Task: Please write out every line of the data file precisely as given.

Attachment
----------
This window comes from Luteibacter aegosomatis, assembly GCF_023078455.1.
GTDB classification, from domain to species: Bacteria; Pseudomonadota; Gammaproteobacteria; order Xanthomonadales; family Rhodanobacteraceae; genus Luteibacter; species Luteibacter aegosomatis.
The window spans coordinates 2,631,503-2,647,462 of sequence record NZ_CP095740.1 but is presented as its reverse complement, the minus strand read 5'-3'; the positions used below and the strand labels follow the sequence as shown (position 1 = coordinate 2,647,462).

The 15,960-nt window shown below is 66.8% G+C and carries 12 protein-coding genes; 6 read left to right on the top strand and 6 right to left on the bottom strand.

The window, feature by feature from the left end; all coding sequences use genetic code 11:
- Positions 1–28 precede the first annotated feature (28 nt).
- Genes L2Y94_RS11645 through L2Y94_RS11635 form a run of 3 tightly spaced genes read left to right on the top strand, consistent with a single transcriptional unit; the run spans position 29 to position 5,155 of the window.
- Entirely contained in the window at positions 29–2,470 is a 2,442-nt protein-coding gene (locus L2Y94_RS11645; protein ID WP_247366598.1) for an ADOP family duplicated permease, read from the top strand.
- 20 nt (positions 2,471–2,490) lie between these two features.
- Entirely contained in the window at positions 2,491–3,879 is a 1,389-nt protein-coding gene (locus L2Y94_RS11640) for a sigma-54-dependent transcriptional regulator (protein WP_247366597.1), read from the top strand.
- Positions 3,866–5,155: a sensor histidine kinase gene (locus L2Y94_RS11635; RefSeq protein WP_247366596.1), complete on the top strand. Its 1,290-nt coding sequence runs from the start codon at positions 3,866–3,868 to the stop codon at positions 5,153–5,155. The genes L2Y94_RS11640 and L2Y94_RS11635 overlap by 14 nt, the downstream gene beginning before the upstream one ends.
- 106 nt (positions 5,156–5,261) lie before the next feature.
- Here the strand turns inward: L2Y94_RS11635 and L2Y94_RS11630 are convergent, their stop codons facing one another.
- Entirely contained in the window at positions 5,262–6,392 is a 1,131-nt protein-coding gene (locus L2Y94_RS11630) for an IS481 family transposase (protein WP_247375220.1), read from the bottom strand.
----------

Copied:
This window comes from Luteibacter aegosomatis, assembly GCF_023078455.1.
GTDB classification, from domain to species: Bacteria; Pseudomonadota; Gammaproteobacteria; order Xanthomonadales; family Rhodanobacteraceae; genus Luteibacter; species Luteibacter aegosomatis.
The window spans coordinates 2,631,503-2,647,462 of sequence record NZ_CP095740.1 but is presented as its reverse complement, the minus strand read 5'-3'; the positions used below and the strand labels follow the sequence as shown (position 1 = coordinate 2,647,462).

The 15,960-nt window shown below is 66.8% G+C and carries 12 protein-coding genes; 6 read left to right on the top strand and 6 right to left on the bottom strand.

The window, feature by feature from the left end; all coding sequences use genetic code 11:
- Positions 1–28 precede the first annotated feature (28 nt).
- Genes L2Y94_RS11645 through L2Y94_RS11635 form a run of 3 tightly spaced genes read left to right on the top strand, consistent with a single transcriptional unit; the run spans position 29 to position 5,155 of the window.
- Entirely contained in the window at positions 29–2,470 is a 2,442-nt protein-coding gene (locus L2Y94_RS11645; protein ID WP_247366598.1) for an ADOP family duplicated permease, read from the top strand.
- 20 nt (positions 2,471–2,490) lie between these two features.
- Entirely contained in the window at positions 2,491–3,879 is a 1,389-nt protein-coding gene (locus L2Y94_RS11640) for a sigma-54-dependent transcriptional regulator (protein WP_247366597.1), read from the top strand.
- Positions 3,866–5,155: a sensor histidine kinase gene (locus L2Y94_RS11635; RefSeq protein WP_247366596.1), complete on the top strand. Its 1,290-nt coding sequence runs from the start codon at positions 3,866–3,868 to the stop codon at positions 5,153–5,155. The genes L2Y94_RS11640 and L2Y94_RS11635 overlap by 14 nt, the downstream gene beginning before the upstream one ends.
- 106 nt (positions 5,156–5,261) lie before the next feature.
- Here the strand turns inward: L2Y94_RS11635 and L2Y94_RS11630 are convergent, their stop codons facing one another.
- Entirely contained in the window at positions 5,262–6,392 is a 1,131-nt protein-coding gene (locus L2Y94_RS11630) for an IS481 family transposase (protein WP_247375220.1), read from the bottom strand.